Cost-of-living woes are focusing European voters’ minds one year before they go to the polls to choose a new European parliament. Half of the 26,376 respondents questioned across all 27 EU countries for the Eurobarometer survey “see their own standard of living in decline and expect it to decrease even further,” according to the results.
“All that weighs indeed heavily on people,” acknowledged Philipp Schulmeister, Director for Campaigns and former head of the Public Opinion Monitoring Unit at the European Parliament. “Citizens see very quickly how much they have left in their purse at the end of the month,” he added.
The figures showed that 81 percent of the respondents in Bulgaria were unhappy with national measures against the higher cost of living. More than half (61 percent) of Bulgarians said they were dissatisfied with measures taken at the European level.
In France, 74 percent were not happy with the way their government has been handling the cost-of-living crisis, while in Germany 59 percent were dissatisfied. In Belgium, 54 percent of respondents were dissatisfied with the measures their government has taken to tackle the high cost of living, and 55 percent of Belgians were dissatisfied about what the EU has done in that regard. In Croatia, 38 percent of the respondents said they were satisfied with the way things work in the EU, while 48 percent were not satisfied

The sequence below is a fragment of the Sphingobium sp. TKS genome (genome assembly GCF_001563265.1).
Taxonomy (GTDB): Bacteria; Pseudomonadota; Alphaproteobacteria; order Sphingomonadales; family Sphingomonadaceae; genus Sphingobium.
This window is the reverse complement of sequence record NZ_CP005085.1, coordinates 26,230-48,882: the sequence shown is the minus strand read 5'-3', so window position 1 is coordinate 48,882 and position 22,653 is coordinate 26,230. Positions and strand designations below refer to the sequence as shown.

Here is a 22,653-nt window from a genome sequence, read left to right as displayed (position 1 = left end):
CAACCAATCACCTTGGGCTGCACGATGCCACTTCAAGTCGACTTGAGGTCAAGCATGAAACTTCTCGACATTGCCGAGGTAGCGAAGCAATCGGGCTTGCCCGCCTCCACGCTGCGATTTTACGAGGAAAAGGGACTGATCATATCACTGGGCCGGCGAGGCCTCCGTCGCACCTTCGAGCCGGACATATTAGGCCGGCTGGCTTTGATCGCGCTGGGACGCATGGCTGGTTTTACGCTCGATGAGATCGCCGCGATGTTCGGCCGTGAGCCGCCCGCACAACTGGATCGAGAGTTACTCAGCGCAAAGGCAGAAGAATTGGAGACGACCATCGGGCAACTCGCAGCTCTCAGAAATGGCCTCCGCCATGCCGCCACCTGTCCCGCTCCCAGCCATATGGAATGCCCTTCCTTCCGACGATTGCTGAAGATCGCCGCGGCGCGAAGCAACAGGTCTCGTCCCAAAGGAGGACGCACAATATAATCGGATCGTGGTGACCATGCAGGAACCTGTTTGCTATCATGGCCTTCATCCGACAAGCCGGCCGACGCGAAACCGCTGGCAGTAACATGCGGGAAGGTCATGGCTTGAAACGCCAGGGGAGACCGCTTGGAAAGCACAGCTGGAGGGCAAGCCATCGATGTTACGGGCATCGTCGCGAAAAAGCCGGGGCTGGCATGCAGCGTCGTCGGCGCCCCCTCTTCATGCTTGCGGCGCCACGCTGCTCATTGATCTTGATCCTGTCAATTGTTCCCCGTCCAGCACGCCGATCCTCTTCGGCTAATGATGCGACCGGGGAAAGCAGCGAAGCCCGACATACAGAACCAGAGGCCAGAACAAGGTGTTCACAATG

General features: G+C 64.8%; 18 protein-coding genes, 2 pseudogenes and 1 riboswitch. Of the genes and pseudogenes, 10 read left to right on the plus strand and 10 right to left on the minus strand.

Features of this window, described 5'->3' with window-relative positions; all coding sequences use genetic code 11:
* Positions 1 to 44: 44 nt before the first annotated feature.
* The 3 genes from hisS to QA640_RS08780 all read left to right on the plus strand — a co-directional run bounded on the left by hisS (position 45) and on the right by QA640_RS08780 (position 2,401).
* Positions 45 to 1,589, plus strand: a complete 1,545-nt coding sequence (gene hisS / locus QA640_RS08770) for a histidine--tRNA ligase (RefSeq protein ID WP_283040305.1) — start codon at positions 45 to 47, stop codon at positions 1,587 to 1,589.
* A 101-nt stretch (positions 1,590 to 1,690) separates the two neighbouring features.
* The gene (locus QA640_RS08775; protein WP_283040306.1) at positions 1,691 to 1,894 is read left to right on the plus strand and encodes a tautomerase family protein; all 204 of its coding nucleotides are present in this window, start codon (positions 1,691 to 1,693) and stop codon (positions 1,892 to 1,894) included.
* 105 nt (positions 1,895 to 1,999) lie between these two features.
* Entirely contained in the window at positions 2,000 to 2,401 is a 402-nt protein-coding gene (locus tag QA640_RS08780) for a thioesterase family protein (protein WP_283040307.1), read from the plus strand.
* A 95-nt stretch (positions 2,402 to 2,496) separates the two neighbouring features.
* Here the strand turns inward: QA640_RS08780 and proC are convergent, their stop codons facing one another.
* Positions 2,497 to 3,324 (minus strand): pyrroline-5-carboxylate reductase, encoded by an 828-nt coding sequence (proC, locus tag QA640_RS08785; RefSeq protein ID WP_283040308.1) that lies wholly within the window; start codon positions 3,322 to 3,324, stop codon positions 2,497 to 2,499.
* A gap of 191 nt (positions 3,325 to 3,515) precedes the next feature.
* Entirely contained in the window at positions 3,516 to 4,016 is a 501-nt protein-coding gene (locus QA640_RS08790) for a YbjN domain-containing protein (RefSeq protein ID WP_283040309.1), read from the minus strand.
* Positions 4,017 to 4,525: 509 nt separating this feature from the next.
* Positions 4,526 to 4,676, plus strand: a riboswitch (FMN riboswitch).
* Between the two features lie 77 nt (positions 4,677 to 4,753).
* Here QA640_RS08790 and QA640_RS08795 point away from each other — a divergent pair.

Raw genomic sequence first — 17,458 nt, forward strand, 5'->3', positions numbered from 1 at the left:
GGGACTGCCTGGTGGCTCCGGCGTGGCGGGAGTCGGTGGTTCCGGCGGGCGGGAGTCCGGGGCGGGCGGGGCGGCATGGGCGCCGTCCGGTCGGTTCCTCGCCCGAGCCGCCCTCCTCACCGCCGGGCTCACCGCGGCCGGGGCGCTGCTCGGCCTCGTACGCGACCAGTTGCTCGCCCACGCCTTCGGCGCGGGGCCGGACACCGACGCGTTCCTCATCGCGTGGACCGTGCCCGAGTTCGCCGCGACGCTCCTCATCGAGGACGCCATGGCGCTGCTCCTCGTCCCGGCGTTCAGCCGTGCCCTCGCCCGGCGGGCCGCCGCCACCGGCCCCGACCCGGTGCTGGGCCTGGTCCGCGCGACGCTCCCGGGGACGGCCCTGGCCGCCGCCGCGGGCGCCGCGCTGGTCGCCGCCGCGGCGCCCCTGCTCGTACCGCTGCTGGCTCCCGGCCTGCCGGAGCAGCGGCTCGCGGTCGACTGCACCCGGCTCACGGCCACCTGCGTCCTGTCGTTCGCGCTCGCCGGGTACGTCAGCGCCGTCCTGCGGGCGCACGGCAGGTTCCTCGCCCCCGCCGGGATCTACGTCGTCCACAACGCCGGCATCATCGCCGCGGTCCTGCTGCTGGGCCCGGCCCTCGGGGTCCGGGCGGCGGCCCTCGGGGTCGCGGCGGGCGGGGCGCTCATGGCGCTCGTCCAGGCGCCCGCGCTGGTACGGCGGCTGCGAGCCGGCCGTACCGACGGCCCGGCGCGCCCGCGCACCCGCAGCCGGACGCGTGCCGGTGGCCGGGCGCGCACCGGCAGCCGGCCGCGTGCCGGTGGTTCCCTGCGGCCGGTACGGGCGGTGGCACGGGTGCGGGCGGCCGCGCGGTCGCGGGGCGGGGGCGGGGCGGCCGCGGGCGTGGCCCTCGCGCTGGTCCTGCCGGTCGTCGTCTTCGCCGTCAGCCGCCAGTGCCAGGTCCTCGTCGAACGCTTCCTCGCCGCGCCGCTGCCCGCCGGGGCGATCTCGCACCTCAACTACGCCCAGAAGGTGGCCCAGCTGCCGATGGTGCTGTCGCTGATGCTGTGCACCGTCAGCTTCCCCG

In Spain, 66 percent of respondents – the same proportion as in Greece and only surpassed by 76 percent in Cyprus – said their standard of living had already deteriorated or that it would get worse in the coming year.
However, there was “optimism” in the figures “that the European Union will be able to deliver,” Schulmeister stressed. “This is not the story of everything is well and good, this is a story of expectation and also of learned trust,” he said. Sixty-four percent of Europeans said they felt that things were going “in the right direction” in their lives and, for example, 69 percent of Spaniards shared this feeling of optimism.
Duch Guillot: survey results not affected by ‘Qatargate’
Duch Guillot said the survey didn’t indicate that European voters’ trust in EU institutions had been rocked by a graft scandal at the European Parliament known as “Qatargate.”
Several lawmakers and parliamentary aides were arrested in a Belgian probe into the suspected bribery of MEPs to promote the interests of Qatar and Morocco. Both countries deny any wrongdoing.
However, 60 percent of respondents said they were not satisfied with the bloc’s fight against corruption, including 22 percent who were “not at all satisfied.” Over half of Bulgarians – 53 percent – said they were unhappy with the fight against disinformation, and 60 percent with efforts against corruption. Only 22 percent of Slovenian respondents are happy with the fight against corruption, which is 13 points lower than across the EU.
This article is published Fridays. The content is based on news by agencies participating in the enr.